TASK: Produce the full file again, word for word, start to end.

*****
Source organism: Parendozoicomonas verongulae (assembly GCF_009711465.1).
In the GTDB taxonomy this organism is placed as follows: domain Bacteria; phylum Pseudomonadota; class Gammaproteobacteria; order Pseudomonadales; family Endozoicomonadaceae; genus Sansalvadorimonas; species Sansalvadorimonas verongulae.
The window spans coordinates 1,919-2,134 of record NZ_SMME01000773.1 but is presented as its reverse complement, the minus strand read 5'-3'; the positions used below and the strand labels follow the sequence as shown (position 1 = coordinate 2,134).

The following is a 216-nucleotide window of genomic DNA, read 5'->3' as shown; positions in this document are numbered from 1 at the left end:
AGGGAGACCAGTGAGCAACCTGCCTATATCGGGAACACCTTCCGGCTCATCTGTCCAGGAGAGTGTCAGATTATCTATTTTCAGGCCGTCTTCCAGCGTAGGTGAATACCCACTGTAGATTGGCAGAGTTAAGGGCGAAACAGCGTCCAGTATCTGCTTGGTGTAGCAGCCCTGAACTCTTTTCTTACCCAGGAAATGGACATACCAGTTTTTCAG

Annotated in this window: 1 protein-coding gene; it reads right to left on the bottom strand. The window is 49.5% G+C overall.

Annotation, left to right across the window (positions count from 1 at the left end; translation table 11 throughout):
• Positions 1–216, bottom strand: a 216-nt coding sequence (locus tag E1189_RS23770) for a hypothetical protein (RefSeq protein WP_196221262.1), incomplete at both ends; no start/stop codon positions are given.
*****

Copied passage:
Source organism: Parendozoicomonas verongulae (assembly GCF_009711465.1).
In the GTDB taxonomy this organism is placed as follows: domain Bacteria; phylum Pseudomonadota; class Gammaproteobacteria; order Pseudomonadales; family Endozoicomonadaceae; genus Sansalvadorimonas; species Sansalvadorimonas verongulae.
The window spans coordinates 1,919-2,134 of record NZ_SMME01000773.1 but is presented as its reverse complement, the minus strand read 5'-3'; the positions used below and the strand labels follow the sequence as shown (position 1 = coordinate 2,134).

The following is a 216-nucleotide window of genomic DNA, read 5'->3' as shown; positions in this document are numbered from 1 at the left end:
AGGGAGACCAGTGAGCAACCTGCCTATATCGGGAACACCTTCCGGCTCATCTGTCCAGGAGAGTGTCAGATTATCTATTTTCAGGCCGTCTTCCAGCGTAGGTGAATACCCACTGTAGATTGGCAGAGTTAAGGGCGAAACAGCGTCCAGTATCTGCTTGGTGTAGCAGCCCTGAACTCTTTTCTTACCCAGGAAATGGACATACCAGTTTTTCAG

Annotated in this window: 1 protein-coding gene; it reads right to left on the bottom strand. The window is 49.5% G+C overall.

Annotation, left to right across the window (positions count from 1 at the left end; translation table 11 throughout):
• Positions 1–216, bottom strand: a 216-nt coding sequence (locus tag E1189_RS23770) for a hypothetical protein (RefSeq protein WP_196221262.1), incomplete at both ends; no start/stop codon positions are given.